IMF Approves Greek Disbursement and Seeks Better Tax Collection

The International Monetary Fund agreed to disburse 1.7 billion euros ($2.3 billion) to Greece under its second bailout to the country after the government took measures including a bill to dismiss public-sector employees.

Greece now needs to focus on improving tax collection, the Washington-based IMF said in an e-mailed statement after meeting yesterday.

“Greece is well underway to complete its ambitious fiscal adjustment plan, and is on track to meet its 2013 fiscal targets,” IMF Managing Director Christine Lagarde said in the statement. “A critical priority is to tackle tax evasion by pressing forward rapidly with reform of the revenue administration to improve operational independence and make the burden of adjustment more equitable.”

More than three years after Greece revealed it had misled its euro partners on the state of its finances, the economy of the Mediterranean nation continues to shrink while relying on loans from the euro area and the IMF to pay pensions and wages.

Greek lawmakers in April passed a bill including plans to fire 15,000 workers by the end of next year as the government of Prime Minister Antonis Samaras cleared the latest hurdle to receiving international aid payments.

Yesterday’s approval follows the green light given by European finance chiefs last month under the joint 130 billion-euro rescue.

Lagarde in the statement reminded euro nations that they gave assurances “that they will consider further measures and assistance, if necessary, to reduce debt to substantially below 110 percent” of gross domestic product by 2022.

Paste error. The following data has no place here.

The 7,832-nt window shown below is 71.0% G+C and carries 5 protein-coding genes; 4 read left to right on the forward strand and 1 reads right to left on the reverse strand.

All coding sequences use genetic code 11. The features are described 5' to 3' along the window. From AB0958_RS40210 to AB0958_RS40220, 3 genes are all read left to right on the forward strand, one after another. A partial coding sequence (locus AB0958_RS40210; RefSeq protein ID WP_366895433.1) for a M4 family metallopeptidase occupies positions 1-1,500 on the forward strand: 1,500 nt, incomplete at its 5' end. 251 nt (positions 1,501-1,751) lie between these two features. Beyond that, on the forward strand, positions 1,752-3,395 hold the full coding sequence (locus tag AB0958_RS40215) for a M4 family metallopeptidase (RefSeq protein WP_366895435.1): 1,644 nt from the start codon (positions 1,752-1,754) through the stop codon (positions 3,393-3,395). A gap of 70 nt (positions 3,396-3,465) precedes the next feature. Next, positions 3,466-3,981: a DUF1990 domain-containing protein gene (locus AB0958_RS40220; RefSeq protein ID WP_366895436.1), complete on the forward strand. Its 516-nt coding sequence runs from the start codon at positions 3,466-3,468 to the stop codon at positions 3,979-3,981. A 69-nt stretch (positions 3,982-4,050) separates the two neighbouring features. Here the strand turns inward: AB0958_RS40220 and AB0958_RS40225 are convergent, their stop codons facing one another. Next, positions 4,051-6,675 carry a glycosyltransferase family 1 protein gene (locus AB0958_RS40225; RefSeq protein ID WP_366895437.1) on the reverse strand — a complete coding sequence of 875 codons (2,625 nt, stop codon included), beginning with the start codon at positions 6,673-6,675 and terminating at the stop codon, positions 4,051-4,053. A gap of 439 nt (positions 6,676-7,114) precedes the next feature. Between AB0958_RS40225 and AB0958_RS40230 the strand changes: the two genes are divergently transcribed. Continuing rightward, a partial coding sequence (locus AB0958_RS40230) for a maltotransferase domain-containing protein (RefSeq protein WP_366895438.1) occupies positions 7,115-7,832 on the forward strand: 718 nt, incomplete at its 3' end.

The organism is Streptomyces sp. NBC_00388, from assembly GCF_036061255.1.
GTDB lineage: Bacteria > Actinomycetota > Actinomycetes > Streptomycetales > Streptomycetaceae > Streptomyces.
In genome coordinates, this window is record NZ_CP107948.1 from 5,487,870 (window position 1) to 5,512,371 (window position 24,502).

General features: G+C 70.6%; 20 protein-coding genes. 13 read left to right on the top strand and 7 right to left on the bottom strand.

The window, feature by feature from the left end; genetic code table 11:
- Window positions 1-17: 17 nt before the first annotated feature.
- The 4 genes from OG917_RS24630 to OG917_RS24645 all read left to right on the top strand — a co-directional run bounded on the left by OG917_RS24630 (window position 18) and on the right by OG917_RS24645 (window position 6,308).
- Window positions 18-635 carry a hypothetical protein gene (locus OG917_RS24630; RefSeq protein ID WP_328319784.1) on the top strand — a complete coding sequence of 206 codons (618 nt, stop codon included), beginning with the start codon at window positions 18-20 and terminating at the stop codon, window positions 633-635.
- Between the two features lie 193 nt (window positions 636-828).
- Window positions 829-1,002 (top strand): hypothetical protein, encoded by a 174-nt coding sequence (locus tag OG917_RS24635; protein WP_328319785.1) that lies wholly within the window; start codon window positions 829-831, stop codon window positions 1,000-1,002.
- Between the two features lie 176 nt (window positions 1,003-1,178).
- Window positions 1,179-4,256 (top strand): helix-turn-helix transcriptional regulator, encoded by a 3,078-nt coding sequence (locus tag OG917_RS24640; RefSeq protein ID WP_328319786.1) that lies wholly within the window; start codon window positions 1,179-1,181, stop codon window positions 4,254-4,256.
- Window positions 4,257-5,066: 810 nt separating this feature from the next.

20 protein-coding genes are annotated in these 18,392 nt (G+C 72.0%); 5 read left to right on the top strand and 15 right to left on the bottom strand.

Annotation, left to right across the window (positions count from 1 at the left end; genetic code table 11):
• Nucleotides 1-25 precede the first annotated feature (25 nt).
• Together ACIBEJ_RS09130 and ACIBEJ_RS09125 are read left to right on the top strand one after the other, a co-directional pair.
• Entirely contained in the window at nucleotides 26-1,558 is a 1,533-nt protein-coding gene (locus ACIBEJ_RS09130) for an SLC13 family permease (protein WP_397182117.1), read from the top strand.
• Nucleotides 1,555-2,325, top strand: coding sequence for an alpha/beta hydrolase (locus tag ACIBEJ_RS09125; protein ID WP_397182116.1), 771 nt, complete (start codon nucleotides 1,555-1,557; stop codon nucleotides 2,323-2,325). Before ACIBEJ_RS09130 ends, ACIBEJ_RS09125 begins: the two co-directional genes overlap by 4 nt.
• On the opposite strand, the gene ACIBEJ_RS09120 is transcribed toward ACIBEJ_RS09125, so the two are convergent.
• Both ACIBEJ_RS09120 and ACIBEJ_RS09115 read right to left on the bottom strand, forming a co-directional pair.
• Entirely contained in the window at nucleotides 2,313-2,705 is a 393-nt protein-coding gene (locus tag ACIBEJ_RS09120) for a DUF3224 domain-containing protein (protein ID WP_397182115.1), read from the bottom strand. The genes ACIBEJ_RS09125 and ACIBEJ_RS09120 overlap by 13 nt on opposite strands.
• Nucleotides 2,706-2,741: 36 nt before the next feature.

“Their continued commitment to provide adequate financial support to Greece during the life of the program and beyond until it has regained market assess, provided that Greece complies fully with the program, is also essential.”

The rescue package for Greece was approved in early 2012 after an initial 110 billion-euro bailout of the nation in 2010. The second rescue also included the largest sovereign debt restructuring in history.

To contact the reporter on this story: Sandrine Rastello in Washington at srastello@bloomberg.net

To contact the editor responsible for this story: Chris Wellisz at cwellisz@bloomberg.net

Press spacebar to pause and continue. Press esc to stop.

Bloomberg reserves the right to remove comments but is under no obligation to do so, or to explain individual moderation decisions.

Please enable JavaScript to view the comments powered by Disqus.